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Mantsie Malatsi washes dishes outside her shack in Chiawelo, an area of Soweto, South Africa, where the movie District 9 was filmed. (Erin Conway-Smith/Erin Conway-Smith)
Mantsie Malatsi washes dishes outside her shack in Chiawelo, an area of Soweto, South Africa, where the movie District 9 was filmed. (Erin Conway-Smith/Erin Conway-Smith)

South Africa's District 'mine' Add to ...

Mantsie Malatsi hunts through the gloom of her tin shack and finds an old Nelson Mandela campaign button. She carefully saved it for 15 years - but now she wants to set fire to it.

She's fed up with waiting for Mr. Mandela's ruling party to give her a proper house to replace her tumble-down shack with its rats, cardboard wallpaper and holes plugged with plastic bags. Instead, she's counting on a Hollywood science-fiction blockbuster to save her.

The movie, District 9 , was the most popular box-office smash in North America last week. It was filmed among the decrepit shacks and garbage of her Soweto squatter camp, known as Chiawelo, which it portrays as a grim refugee camp for stranded aliens from outer space.

The movie depicts this neighbourhood, on the outskirts of Johannesburg's skyscrapers, as a desperate place of segregation, where the aliens are housed in tiny shacks behind barbed wire to keep them away from polite society. Almost all of the shacks in the movie are the actual homes where Chiawelo's residents were living.

Others might feel insulted if they discovered that millions of moviegoers were seeing their neighbourhood portrayed as the worst place on the planet, a place so shockingly horrible that only aliens could survive there. But the impoverished South Africans who still live in Chiawelo are unperturbed by how the film exploited their homes. Instead, they are cheering the film's success, hoping it will embarrass and shame the government into long-overdue action.

"People need to see how poorly we are living," says Ms. Malatsi, 66, who has lived in this squatter camp for almost three decades, since migrating here from Limpopo region in the north of the country.

"I'm happy that our situation will be shown all over the world. It needs to be exposed. Maybe it will help us. Maybe the government will do something."

In the chilly winter weather, Ms. Malatsi has no electricity or running water, and she cannot even afford coal. "We have to walk around looking for scrap wood to burn," she says.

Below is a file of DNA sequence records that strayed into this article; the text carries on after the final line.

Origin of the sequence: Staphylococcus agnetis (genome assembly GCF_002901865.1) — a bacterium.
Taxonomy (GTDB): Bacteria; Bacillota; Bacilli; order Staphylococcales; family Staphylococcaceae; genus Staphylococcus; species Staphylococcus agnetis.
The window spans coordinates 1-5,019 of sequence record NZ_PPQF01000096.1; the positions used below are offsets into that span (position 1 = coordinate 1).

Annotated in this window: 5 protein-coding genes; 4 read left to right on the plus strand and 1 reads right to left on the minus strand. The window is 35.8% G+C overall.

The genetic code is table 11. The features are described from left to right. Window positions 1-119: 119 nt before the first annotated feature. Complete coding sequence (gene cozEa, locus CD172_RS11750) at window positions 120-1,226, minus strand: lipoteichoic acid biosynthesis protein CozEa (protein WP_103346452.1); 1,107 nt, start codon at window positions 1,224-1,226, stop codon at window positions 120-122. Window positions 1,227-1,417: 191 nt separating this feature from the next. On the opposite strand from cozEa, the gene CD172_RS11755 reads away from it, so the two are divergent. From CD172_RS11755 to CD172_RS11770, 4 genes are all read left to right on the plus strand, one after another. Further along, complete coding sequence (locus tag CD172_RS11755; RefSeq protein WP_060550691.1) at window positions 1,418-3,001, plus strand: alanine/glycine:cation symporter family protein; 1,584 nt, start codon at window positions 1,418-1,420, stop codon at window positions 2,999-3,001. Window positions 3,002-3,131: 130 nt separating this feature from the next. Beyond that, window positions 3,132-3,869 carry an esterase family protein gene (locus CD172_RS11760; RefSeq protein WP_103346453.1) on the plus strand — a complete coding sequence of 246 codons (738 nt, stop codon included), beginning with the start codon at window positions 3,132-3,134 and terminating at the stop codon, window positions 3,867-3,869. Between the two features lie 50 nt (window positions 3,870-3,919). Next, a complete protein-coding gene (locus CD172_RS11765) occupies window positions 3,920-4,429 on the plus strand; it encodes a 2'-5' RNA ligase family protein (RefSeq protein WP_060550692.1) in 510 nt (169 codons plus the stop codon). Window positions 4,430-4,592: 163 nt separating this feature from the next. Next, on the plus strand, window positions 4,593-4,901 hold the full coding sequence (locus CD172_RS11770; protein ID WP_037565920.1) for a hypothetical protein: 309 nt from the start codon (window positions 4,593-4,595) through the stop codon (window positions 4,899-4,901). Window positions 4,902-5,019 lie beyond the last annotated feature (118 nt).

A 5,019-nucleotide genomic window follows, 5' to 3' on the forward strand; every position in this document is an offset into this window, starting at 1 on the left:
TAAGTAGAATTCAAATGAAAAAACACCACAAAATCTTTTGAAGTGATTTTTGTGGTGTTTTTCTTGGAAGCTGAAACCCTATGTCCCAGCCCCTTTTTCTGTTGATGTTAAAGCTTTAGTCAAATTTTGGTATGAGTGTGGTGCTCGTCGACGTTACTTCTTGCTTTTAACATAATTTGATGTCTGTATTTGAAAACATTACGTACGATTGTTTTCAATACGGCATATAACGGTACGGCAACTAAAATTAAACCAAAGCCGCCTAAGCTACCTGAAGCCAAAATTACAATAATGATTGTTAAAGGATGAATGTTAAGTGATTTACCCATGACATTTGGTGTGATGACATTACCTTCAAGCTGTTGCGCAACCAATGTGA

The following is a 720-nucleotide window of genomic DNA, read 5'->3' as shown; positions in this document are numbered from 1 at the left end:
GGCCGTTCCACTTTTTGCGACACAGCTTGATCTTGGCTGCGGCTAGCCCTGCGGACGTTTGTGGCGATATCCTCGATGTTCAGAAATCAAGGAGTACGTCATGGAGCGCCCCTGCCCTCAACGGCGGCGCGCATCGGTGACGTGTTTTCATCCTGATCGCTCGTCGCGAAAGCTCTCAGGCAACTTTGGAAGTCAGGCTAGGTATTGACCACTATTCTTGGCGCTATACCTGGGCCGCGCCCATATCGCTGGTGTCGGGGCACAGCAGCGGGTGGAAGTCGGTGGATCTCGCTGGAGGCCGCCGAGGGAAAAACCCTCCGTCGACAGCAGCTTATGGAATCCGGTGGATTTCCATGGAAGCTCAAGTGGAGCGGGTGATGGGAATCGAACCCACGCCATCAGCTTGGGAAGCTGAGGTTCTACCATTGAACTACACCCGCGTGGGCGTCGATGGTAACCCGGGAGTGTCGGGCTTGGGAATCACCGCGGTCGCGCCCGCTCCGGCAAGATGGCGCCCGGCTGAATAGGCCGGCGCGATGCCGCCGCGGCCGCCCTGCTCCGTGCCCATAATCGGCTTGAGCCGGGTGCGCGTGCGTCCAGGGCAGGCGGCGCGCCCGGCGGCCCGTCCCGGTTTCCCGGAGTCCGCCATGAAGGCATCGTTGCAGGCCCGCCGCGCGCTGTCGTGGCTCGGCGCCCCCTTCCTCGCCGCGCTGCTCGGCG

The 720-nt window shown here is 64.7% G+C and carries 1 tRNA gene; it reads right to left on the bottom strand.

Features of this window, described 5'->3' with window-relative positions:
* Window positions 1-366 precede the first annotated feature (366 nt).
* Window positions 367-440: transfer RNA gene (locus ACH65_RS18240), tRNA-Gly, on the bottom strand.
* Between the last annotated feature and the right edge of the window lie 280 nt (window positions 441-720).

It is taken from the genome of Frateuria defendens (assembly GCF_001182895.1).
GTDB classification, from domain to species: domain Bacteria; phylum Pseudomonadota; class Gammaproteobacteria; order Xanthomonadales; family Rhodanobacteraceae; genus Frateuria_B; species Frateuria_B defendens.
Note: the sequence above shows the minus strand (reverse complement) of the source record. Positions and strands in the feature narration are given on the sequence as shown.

"It's very difficult to live here. There are rats, there's a lot of crime by young boys, there's a lot of sickness and people dying. You can't even be buried when you die because it costs too much money."

A few months ago, thieves smashed a window and broke into her shack, stealing her money and a few meagre possessions, including a radio and flashlight. She has covered the broken window with a metal sheet that once advertised beer, leaving her shack in more darkness than ever.

Many residents in the Chiawelo squatter camp have managed to move to better government housing in the past year - but only because they paid bribes to the housing officials, she said. Her husband is trying to borrow enough money to pay for a bribe so that they, too, can move.

Since 1994, she has faithfully voted four times for Mr. Mandela's party, the African National Congress, now headed by Jacob Zuma. "Whenever it is time to vote, they tell us that we have to vote so that we will get free houses," she says. "But now we have to pay bribes. We all voted for Jacob Zuma and now we are still waiting."

Millions of people all over South Africa are living in similar conditions, in tiny overcrowded shacks without electricity or water or sanitation. After years of frustration and delays, many communities have exploded in violent demonstrations. In a surge of fury since early July, at least 24 major protests have erupted in impoverished towns across South Africa, often triggering violent clashes with police or looting of shops.

There haven't been protests at Chiawelo this year, but Ms. Malatsi sympathizes with the violent demonstrations. "That's the only language the government hears," she says. "People all over the country are struggling. These are people who live in conditions like ours."

Instead of protesting in the streets, the people of Chiawelo are placing their hopes in the alien movie, which was filmed outside their shacks last year.

District 9 is already a phenomenon, shooting to the high ranks of the North American box office with $73.5-million in sales as of yesterday.

The film is opening in South Africa this week. Its advertising posters, proclaiming "No Humans Allowed," have a jarring resonance when they are displayed on a boulevard in Soweto, where blacks were segregated in the apartheid era.

The film's director is Neill Blomkamp, a native of South Africa who emigrated to Canada in the 1990s. In published interviews, he has talked about the bleakness of the living conditions in Chiawelo. "The people are warm, but the environment is so caustic and unbelievably disgusting to be in," he said in one U.S. interview.

"The crew were realizing that people live like this every day, while we were battling just to be there for two months. Every single thing is difficult. There's broken glass everywhere, there's rusted barbed wire everywhere, the level of pollution is insane."

 

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